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Image credit: ESA/NASA

Astronaut filmed elusive blue lightning aboard the ISS

And the video is quite mesmerizing.
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ESA/NASA

Some types of electrical discharge phenomena like blue jets and red sprites occur way above the altitudes where normal lightning occurs. That makes it tough to see them or even to confirm that they actually take place. There's a group of people living in just the right place to witness them happen, though: astronauts aboard the International Space Station. ESA astronaut Andreas Mogensen filmed thunderstorms from the ISS in September 2015 using the most sensitive camera in the orbiting lab. Now, Denmark's National Space Institute has finally confirmed that Mogensen indeed caught 245 blue flashes on cam -- you've really got to watch the video after the break.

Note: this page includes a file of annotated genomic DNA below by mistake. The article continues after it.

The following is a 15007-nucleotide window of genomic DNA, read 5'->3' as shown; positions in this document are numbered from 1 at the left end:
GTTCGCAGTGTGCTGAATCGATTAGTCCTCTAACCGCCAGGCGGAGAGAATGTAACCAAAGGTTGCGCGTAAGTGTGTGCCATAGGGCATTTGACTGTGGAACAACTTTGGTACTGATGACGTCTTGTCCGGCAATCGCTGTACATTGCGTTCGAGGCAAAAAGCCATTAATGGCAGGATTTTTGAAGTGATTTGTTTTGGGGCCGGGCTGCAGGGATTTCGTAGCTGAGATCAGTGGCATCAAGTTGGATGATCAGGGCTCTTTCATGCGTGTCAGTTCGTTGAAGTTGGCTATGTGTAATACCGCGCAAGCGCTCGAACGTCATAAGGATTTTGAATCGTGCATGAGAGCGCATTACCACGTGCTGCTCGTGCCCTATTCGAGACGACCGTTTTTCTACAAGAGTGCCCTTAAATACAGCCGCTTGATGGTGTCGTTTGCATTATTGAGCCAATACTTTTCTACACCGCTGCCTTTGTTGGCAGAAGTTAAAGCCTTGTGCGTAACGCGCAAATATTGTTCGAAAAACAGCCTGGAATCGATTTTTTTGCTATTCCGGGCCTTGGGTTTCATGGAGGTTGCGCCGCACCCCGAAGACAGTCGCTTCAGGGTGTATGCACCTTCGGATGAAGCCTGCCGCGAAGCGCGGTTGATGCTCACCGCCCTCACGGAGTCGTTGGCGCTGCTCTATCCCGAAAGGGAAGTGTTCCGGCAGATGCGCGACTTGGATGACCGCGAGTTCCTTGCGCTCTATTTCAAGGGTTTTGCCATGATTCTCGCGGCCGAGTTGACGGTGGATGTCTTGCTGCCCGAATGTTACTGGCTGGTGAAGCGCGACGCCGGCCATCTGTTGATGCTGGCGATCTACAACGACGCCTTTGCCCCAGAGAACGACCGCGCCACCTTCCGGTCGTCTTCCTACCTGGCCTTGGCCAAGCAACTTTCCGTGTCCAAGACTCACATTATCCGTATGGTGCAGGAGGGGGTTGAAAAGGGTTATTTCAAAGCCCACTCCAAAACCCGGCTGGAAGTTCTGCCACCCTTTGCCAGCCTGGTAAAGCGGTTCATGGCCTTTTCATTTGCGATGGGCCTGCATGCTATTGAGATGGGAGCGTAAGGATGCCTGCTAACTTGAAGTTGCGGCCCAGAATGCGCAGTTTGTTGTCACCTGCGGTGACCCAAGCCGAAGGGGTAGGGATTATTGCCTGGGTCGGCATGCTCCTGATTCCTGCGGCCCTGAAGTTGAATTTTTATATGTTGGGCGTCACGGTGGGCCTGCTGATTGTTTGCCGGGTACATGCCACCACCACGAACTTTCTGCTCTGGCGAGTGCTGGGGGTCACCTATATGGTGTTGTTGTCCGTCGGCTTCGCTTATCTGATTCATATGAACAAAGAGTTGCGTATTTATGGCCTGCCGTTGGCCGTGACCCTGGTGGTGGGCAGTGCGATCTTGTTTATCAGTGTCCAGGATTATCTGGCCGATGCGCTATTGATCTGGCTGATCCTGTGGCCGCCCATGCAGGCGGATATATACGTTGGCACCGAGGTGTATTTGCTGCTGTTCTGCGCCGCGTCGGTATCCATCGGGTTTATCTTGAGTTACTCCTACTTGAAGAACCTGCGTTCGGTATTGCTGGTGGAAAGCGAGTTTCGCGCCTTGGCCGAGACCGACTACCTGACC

Apparently, satellites tried to capture upper-atmosphere lightning in the past, but their viewing angles aren't ideal for filming them. ESA says Mogensen's successful attempt proves the ISS is "a suitable base for observing these phenomena." Back in 2012, the ISS crew also successfully captured an image of a red sprite by accident. Now that researchers know how to best observe these little-understood phenomena, they'll be able to study them further and help us better understand how the atmosphere protects us from radiation.

Source: ESA
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